1. Travel insurance or not to travel insurance? I’m not typically someone that gets travel insurance (or cell phone insurance, furniture protection insurance etc. ha)! Not that I’m a risk taker but it pains me to spend money on something that I’ll never get a return on the investment for. Yes, there’s peace of mind, but how much is that worth? Once news of the virus started spreading I decided to investigate travel insurance options for our May trip and I learned that there are quite a few rules surrounding trip insurance packages. Rule like having to secure the insurance within a certain number of days of the first flight or hotel element booked. Also, most travel insurances (as of present day) don’t cover for what’s considered a “known event.” Meaning, any trip booked after the first Coronavirus outbreak in China was made public knowledge in January (note it was way before it became the global threat that it is now) will not be covered by trip insurance should you cancel due to the Coronavirus because the virus after January was considered a “known event.” Before the boarders were closed and flights were cancelled if you wanted to cancel a trip due to safety concerns, you wouldn’t be covered for what they categorize as “fear.” I understand the insurance companies want to make a profit, as all businesses do, but I have a hard time seeing how it’s a worthwhile investment! I did have a friend tell me he had a trip planned for Ireland that he had to reschedule after finding out his wife was pregnant and due the week of the trip! This type of event is covered by most insurances so there are situations where travel insurance might be right for you. I, however, don’t plan on investing in travel insurance in the future. There are too many gray areas in what is covered for refunding your trip that make me feel like I’d be just throwing money out the window!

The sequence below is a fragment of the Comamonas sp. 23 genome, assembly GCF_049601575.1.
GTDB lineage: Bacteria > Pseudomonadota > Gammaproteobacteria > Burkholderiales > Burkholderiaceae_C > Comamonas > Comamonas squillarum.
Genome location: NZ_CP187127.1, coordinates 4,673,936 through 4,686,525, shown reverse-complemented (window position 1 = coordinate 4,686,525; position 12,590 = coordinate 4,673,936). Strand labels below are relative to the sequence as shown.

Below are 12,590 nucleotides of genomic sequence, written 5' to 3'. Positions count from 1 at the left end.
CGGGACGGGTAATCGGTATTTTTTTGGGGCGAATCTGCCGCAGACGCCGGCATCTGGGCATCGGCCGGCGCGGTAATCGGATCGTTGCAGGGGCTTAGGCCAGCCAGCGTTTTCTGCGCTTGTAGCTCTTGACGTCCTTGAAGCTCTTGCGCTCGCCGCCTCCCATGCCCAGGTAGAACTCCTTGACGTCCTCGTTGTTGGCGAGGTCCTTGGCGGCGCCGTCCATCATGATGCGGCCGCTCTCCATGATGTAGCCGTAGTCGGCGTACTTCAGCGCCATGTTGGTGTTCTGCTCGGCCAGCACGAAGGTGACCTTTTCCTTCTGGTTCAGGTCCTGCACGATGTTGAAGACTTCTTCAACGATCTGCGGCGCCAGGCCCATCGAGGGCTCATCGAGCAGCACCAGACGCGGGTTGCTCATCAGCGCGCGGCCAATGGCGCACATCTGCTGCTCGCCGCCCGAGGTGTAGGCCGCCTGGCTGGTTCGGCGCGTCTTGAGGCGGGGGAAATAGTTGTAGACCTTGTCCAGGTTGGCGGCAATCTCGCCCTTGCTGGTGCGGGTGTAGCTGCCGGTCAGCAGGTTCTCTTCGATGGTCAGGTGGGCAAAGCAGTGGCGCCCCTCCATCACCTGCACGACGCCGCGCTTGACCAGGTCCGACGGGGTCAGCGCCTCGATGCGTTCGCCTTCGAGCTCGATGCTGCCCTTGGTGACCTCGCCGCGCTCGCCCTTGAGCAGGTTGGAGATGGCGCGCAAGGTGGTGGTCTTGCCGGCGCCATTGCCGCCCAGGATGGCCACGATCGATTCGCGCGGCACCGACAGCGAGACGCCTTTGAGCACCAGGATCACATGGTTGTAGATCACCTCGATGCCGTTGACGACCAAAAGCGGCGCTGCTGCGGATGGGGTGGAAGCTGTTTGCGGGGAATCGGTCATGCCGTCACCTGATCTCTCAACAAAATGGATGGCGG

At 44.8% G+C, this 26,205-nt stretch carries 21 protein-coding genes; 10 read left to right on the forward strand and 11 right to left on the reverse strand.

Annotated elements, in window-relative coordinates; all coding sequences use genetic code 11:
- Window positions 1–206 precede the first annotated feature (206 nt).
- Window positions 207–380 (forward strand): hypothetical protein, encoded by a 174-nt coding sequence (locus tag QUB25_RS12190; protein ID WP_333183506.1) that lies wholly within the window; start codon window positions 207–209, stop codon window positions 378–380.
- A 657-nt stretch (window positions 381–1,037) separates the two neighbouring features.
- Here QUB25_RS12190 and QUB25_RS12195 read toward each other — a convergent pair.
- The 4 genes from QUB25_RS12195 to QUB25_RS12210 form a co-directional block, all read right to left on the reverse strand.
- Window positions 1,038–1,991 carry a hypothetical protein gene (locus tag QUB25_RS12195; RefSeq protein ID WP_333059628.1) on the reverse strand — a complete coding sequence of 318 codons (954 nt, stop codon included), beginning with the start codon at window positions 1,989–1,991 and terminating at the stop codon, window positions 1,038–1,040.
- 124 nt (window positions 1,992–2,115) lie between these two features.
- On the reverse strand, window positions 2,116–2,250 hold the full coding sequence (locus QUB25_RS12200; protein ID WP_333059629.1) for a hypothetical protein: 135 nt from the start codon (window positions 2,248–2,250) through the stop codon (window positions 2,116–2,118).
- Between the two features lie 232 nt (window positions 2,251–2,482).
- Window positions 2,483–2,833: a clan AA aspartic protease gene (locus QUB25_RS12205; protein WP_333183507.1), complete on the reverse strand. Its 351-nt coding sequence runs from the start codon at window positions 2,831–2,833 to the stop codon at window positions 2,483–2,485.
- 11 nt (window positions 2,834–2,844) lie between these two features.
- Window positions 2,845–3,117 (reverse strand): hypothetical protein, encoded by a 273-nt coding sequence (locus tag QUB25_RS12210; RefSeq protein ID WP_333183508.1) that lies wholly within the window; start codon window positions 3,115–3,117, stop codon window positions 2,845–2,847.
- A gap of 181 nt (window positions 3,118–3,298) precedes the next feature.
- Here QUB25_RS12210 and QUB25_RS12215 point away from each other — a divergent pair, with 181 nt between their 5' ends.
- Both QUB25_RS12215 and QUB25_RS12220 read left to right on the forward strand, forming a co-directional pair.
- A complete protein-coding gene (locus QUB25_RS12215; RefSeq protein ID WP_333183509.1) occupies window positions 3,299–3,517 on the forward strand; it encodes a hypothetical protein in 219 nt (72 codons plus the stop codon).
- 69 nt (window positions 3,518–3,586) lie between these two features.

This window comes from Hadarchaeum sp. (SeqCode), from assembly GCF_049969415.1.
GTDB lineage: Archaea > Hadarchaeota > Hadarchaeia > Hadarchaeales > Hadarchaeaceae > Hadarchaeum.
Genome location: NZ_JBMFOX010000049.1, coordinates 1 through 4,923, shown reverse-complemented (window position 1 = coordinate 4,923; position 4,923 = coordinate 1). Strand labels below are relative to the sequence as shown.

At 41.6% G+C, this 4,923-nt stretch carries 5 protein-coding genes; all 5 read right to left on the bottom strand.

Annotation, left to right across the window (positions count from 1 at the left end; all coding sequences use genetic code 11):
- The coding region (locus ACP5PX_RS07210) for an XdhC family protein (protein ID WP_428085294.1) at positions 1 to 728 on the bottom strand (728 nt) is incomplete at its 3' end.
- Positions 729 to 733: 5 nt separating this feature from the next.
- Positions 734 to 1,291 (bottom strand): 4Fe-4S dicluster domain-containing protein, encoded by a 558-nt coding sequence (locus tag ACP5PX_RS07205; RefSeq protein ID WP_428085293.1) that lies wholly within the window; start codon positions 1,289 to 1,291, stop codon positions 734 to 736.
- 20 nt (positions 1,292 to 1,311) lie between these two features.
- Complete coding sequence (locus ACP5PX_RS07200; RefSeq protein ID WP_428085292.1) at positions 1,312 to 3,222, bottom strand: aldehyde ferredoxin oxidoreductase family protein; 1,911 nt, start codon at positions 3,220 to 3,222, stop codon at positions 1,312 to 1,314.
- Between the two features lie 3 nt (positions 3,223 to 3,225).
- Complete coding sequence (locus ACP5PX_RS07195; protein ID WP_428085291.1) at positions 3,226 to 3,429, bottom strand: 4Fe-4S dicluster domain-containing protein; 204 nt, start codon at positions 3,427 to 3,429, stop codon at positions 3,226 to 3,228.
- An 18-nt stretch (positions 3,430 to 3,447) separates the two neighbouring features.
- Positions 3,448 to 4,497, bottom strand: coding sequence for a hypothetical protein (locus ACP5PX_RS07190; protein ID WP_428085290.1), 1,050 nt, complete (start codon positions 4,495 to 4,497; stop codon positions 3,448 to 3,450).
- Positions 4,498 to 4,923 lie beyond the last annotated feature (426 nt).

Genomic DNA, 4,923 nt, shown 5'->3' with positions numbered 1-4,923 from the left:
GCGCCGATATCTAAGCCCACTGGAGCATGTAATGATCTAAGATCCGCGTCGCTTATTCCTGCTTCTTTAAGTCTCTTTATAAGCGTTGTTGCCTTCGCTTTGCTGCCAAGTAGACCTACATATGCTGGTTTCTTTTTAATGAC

2. Getting Refunds or Credits. Since I don’t plan on investing in travel insurance in the future, I still want to try and ensure I won’t be at a loss should a trip get interrupted again in the future. The biggest headache for rescheduling our May Spain/Italy trip was that half of our hotels/bed and breakfasts were non-refundable. By locking in a non-refundable room you can often secure a lower rate. Saving some money seems great in the short term but moving forward I’ll only be securing rooms that have refund options available unless the accommodations are extremely special and worth the risk. Luckily, all of the hotels we had booked for May were accommodating to not charging a fee for moving the dates of our stay.